If there is an agreement on how to divide the global asset pool, then there is no need to apply for the Family Court seeking Judgement. Further to this, prior to applying to go to Family Court for Judgement you will need to follow the pre-action procedures or make an application for an exemption to the requirement for you to follow the pre-action procedures. These pre-action procedures are designed to encourage a property settlement of the matter without Family Court intervention. It is an attempt to resolve any division of property disputes and encourage the making of genuine offers to resolve the property dispute.
What do I have to tell my ex-partner?
Disclosing of all relevant documents relating to property is a mandatory duty; see Rule 13.01 Family Law Rules 2004. This means that during this pre-action procedure, as well as during any Family Court action all parties to the dispute have a duty of disclosure.
What if an agreement can’t be reached?
Once the pre-action procedures have been complied with or an exemption has been given, then it is open for an application to the Family Court to start an action. Either partner can make an application to the Family Court to start an action to obtain a judgment. To make an application for property orders from the Family Court by completing and filing an Initiating Application called a Form 1, a Financial Statement called a Form 13, and a supporting affidavit supporting the Initiating Application Form 1.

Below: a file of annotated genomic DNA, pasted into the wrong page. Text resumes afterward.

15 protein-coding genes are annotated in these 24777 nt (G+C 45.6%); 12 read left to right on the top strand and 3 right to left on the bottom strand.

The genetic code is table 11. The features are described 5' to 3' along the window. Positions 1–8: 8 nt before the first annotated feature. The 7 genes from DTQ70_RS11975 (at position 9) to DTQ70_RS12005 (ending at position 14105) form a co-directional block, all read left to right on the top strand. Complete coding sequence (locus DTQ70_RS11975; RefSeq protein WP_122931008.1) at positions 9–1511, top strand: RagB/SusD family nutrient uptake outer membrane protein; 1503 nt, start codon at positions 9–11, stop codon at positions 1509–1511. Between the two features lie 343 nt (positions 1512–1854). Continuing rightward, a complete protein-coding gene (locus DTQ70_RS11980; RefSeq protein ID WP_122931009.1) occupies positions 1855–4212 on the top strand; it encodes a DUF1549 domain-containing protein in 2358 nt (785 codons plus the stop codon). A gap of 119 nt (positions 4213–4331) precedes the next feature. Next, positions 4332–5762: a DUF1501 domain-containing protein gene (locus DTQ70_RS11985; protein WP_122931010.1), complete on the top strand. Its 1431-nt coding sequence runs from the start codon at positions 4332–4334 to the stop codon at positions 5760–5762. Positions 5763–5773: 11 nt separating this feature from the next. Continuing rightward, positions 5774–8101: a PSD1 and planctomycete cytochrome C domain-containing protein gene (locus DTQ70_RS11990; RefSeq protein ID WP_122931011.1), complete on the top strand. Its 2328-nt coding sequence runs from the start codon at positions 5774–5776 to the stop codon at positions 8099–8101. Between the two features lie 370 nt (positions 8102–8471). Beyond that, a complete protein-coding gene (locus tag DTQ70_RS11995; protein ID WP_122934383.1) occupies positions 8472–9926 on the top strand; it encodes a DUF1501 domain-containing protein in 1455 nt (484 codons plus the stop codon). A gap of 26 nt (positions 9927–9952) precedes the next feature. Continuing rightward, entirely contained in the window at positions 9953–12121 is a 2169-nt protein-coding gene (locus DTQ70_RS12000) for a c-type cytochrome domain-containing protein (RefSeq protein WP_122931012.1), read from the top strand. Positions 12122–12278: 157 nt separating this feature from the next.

These documents will form the basis of the ongoing Family Court action. This means that they should be prepared very carefully. We highly recommend that you obtain independent legal advice during the preparation of these documents. Naturally, our office can help you prepare these documents. Give us a call if you need assistance with these matters.
After these documents have been prepared, sworn, and filed they will need to be served on the other party. This should be done by a Process Server, who will then provide affidavit evidence for the Court that the documents have been served.
Is there a time limit for filing a property settlement application in the Family Court.
As with any other court application, there is a time limit for when you can file for a property settlement application. If you were married and have obtained a divorce then you have one year from the date of your divorce to file in the Family Court.